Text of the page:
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Tunisia marks uprising anniversary without new constitution

By AFP - Jan 14,2014 - Last updated at Jan 14,2014

TUNIS — Tunisians marked the third anniversary Tuesday of the ending of years of dictatorship in the first Arab Spring uprising but political bickering prevented adoption of a new constitution by the symbolic target date.

Tunisia’s leaders held a low-key ceremony in the Kasbah district of the capital, where the government’s headquarters are located, to commemorate the January 14, 2011, overthrow of veteran strongman Zine El Abidine Ben Ali.

President Moncef Marzouki, outgoing prime minister Ali Larayedh and his designated successor, Mehdi Jomaa, attended the ceremony along with other top officials.

Amid tight security, thousands of flag-waving Tunisians rallied peacefully along Habib Bourguiba Avenue, epicentre of the mass protests that drove Ben Ali from power and inspired revolts across the Arab world.

The demonstrators included both supporters and critics of Ennahda, the moderate Islamist party that was voted to power after Ben Ali’s downfall, but which finally resigned last week under an agreement to end months of political turmoil.

The failure of Tunisia’s political factions to adopt the long-delayed new constitution has clouded the celebrations.

Lawmakers previously agreed to do so by Tuesday, but the national assembly, which was due to meet early in the afternoon to continue scrutinising the draft charter, had not convened by 1500 GMT, and no new deadline has been set for ratification.

A third of around 150 articles in the text have yet to be examined after nearly two weeks of debate, and key provisions have been rejected by lawmakers during fractious sessions in parliament in recent days.

These include articles on the eligibility criteria for the head of state and the prerogatives of the prime minister.

Lawmakers also rejected an article on the government’s role in nominating judges, after an acrimonious debate.

“We must prepare the country for the constitution that it deserves,” Ennahda official Ajmi Lourimi told Islamist demonstrators.

“The time for military coups is past, because the people will defend their revolution,” he added, referring to the military overthrow last July of elected Islamist president Mohamed Morsi after a single year in power in fellow Arab Spring country Egypt.

In turn, opposition leaders took a swipe at Ennahda.

“Despite the difficulties, the obstacles and the deception of the people, this revolution was made to succeed,” said Issam Chebbi, a leader of the Republican Party.

Tunisians are awaiting the formation of a caretaker government of technocrats under Mehdi Jomaa, the non-partisan former industry ministry tasked on Friday with leading the country to fresh elections and getting the transition back on track.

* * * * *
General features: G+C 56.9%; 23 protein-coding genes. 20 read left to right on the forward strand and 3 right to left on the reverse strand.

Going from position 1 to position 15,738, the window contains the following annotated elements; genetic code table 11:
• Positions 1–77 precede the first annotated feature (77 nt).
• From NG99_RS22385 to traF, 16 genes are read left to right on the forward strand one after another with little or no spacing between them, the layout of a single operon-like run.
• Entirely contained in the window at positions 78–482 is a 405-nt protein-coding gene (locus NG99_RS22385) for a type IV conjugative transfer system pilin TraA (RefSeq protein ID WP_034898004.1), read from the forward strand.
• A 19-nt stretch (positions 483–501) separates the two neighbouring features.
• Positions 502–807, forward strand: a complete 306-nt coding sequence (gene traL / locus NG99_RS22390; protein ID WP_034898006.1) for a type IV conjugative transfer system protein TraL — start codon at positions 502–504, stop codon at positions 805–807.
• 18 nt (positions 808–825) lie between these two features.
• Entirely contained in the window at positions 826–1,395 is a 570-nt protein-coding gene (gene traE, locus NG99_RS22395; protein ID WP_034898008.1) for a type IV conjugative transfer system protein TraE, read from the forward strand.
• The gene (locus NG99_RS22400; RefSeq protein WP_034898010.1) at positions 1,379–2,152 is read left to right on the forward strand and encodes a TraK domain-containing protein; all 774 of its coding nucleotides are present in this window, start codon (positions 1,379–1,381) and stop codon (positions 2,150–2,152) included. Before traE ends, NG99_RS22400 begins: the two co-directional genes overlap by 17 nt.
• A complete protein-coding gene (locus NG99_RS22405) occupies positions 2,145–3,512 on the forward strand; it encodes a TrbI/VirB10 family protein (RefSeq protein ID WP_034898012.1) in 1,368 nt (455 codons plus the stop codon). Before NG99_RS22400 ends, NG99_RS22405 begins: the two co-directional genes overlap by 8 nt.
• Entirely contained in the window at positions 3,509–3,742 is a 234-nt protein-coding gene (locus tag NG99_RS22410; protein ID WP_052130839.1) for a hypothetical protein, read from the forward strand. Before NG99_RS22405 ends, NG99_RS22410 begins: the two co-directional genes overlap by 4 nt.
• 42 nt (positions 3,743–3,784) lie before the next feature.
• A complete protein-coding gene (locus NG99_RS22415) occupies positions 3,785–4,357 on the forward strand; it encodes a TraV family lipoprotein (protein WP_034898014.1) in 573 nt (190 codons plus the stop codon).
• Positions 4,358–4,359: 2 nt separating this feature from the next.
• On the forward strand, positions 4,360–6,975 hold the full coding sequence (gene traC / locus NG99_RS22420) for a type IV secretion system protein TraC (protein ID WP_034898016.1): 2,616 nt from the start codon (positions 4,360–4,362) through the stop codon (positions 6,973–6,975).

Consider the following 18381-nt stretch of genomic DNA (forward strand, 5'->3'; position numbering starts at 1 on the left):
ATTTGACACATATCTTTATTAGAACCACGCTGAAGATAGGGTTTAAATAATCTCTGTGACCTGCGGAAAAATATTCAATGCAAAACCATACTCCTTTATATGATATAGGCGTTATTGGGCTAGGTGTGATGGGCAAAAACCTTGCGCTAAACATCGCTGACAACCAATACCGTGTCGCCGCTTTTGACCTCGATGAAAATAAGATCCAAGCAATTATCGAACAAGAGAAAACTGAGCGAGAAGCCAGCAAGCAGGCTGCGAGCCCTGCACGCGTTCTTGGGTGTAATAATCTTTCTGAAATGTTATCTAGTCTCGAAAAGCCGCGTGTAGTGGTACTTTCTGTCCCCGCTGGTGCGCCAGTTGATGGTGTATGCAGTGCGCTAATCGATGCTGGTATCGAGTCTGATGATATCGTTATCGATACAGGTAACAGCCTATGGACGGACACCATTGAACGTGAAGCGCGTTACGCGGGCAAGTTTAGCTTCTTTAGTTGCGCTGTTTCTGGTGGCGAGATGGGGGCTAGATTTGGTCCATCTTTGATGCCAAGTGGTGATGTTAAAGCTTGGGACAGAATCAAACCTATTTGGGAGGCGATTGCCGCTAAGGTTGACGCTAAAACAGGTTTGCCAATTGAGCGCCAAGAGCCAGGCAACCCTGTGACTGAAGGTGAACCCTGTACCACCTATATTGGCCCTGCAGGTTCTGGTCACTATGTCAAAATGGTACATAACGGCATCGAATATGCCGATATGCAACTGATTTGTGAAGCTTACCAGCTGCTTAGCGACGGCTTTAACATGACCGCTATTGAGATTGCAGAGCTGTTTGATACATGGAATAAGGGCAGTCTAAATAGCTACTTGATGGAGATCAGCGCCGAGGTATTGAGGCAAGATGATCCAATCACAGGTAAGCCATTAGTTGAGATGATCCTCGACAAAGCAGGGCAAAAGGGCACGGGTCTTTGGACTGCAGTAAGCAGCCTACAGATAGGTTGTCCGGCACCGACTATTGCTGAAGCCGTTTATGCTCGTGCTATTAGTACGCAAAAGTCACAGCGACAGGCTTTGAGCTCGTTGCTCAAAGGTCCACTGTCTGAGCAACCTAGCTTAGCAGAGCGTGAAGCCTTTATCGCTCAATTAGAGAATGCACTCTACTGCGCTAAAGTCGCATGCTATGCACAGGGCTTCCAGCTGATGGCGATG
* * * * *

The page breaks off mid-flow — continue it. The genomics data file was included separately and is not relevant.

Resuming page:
His appointment followed the voluntary resignation of Ennahda, which had headed the coalition government since its election triumph in October 2011.

Its tenure was dogged by a sharp rise in Islamist violence, persistent social unrest and a political crisis triggered by the assassination of opposition MP Mohamed Brahmi last July by suspected jihadist militants.

Transition has taken ‘too long’

Ennahda’s veteran leader Rached Ghannouchi, in an interview with French newspaper Le Monde, said the delays in establishing functioning state institutions had been a mistake.

“This transition lasted too long. All the problems occurred in the second year [of Ennahda’s rule] because it took too long, even if, of course, this was not done on purpose,” Ghannouchi said.

“From the beginning, we made the mistake of thinking we could do everything in a year.”

Separately, the secular president admitted in a speech on Monday that the country’s leaders had not satisfied the hopes that accompanied the uprising three years ago.

“We are very far from realising the objectives of the revolution,” Marzouki said, while adding that Tunisia was on “the right track, [even if] the path is still difficult and dangerous”.

The country has suffered a wave of attacks blamed on jihadist militants in the past year, and a growing number of strikes and protests in recent months that have often turned violent.

The protests were concentrated in Tunisia’s deprived central region, where a young street vendor sparked the revolution by setting himself on fire in December 2010 to protest his impoverished circumstances.

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